However, he was, and  still is, determined to get back what he’s lost thus far, and for this reason, declined to take up an offer he says was made to him by his adviser of £6,000 not to, in the words of a You & Yours journalist,  “talk to Action Fraud [the UK’s crime reporting centre], regulators, bloggers or journalists” about his experience.

“I actually believed I had a right to restitution [of the money he was out-of-pocket], with no conditions, no strings attached,” Sefton explained, to You & Yours journalist Jon Douglas.

“No signing anything that says you’re not going to talk to anyone.

“My money should not have gone there [the investments it was placed in] in the first place.

“If they’d added another zero, I might have considered it. But £6,000 was not good enough. So, no I didn’t sign it. I told them in no uncertain terms what they could do with it.”

Douglas noted that the firm denied the money in question had been meant to buy Sefton’s silence, but that it had been meant merely as a  “goodwill gesture”.

He also quoted one of Square Mile International Financial’s directors as pointing out that the company’s permissions and activities had been “inspected and verified in full by numerous regulators” and maintained that his firm was authorised and had not done anything wrong.

The article also points out that Action Fraud told Sefton it didn’t identify “any leads” in his case to follow up.

Rory Percival: ‘Fees very very high’

In addition to exploring three individuals’ cases of badly-handled pension transfers, the You & Yours investigation sought the opinion of an investment expert named Rory Percival about whether one of the funds the investors had been told to invest their pension pots in had been appropriate for them. Percival, a former FCA investment advice specialist who is now an independent consultant, said it was not.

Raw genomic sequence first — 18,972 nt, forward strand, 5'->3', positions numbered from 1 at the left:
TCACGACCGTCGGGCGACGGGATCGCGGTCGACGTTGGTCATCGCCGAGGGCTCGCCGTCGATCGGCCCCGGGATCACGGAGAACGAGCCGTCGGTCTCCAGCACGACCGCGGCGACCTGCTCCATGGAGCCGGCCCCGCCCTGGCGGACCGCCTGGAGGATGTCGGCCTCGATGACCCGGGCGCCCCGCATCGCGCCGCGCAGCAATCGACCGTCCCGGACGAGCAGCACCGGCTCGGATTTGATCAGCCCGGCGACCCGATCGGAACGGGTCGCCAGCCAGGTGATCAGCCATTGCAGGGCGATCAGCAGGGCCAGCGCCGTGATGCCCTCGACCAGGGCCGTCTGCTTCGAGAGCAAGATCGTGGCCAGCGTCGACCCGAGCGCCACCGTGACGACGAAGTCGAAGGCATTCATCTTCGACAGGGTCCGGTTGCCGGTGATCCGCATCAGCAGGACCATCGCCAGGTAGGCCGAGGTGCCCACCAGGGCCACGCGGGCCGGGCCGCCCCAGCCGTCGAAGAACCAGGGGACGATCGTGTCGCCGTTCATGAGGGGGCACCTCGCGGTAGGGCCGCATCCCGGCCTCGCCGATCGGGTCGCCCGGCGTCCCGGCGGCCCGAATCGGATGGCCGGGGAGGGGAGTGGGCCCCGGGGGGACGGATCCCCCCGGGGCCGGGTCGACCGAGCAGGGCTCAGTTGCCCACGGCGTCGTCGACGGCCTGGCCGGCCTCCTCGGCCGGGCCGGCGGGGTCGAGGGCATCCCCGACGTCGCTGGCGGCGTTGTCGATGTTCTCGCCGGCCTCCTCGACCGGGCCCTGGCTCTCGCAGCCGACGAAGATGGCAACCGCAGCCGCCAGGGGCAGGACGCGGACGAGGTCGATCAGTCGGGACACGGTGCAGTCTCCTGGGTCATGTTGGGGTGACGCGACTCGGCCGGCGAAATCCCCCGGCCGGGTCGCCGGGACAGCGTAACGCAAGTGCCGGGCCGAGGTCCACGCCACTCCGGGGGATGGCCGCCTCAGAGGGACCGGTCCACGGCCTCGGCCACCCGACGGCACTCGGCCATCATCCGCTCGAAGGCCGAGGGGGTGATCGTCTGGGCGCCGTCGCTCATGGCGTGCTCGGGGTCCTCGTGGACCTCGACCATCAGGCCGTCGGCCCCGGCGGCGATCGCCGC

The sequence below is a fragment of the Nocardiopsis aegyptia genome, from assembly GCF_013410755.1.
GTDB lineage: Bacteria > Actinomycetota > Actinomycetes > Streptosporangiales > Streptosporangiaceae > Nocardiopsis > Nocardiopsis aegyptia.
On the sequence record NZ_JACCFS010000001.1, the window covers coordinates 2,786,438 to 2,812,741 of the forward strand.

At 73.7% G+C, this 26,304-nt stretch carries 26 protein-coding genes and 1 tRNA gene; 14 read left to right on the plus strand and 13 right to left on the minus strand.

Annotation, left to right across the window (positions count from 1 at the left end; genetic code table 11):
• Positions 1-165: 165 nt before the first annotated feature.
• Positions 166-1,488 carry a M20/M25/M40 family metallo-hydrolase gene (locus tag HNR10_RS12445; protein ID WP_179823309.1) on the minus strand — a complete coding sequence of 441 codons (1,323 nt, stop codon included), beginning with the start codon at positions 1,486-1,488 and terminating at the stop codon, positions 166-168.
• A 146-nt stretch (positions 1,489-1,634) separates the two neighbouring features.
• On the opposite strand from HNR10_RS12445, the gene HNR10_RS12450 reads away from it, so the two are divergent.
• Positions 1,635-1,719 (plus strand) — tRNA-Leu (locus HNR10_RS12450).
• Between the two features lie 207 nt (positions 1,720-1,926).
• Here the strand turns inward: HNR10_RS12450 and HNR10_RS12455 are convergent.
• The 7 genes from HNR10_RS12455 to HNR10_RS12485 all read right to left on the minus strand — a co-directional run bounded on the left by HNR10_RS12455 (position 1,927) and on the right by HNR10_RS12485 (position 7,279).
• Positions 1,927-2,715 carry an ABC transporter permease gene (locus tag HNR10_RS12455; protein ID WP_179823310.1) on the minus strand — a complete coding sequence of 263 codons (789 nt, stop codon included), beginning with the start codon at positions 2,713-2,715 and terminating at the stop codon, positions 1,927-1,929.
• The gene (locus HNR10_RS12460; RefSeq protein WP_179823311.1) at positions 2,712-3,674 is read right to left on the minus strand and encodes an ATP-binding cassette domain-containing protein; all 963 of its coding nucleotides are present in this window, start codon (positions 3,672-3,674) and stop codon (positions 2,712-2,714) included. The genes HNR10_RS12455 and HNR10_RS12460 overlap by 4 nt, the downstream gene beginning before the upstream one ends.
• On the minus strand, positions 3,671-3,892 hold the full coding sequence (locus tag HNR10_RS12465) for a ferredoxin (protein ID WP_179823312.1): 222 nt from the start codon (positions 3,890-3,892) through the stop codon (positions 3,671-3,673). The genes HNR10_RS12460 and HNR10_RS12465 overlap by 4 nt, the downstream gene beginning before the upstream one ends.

For a start, he said the fees,  “in comparison with [those in] mainstream investments, are very very high”, he said, with the result that the returns would have to be very very high as well if the investors were to receive any income at all from their investment.

And the fact that the fund locked the investors’ pension money up for 10 years at least – and even then their ability to access it would depend on the fund’s ability to sell its underlying assets at the time the investor wanted his money – made it “absolutely not” suitable for these close-to-reteirement investors, Percival said.

To listen to the broadcast on the BBC’s website, click here. 

To read the news story based on the You & Yours report, click here. 

ABOUT THE AUTHOR
Helen Burggraf
Helen Burggraf is Chief Correspondent for International Investment. She is a US-trained journalist who has worked in Rome, New York City and London, covering among other things the fashion and retailing industries, the global drinking water and water-treatment sector, private equity, and most recently, the international cross-border financial services/advice industry.

Read more from Helen Burggraf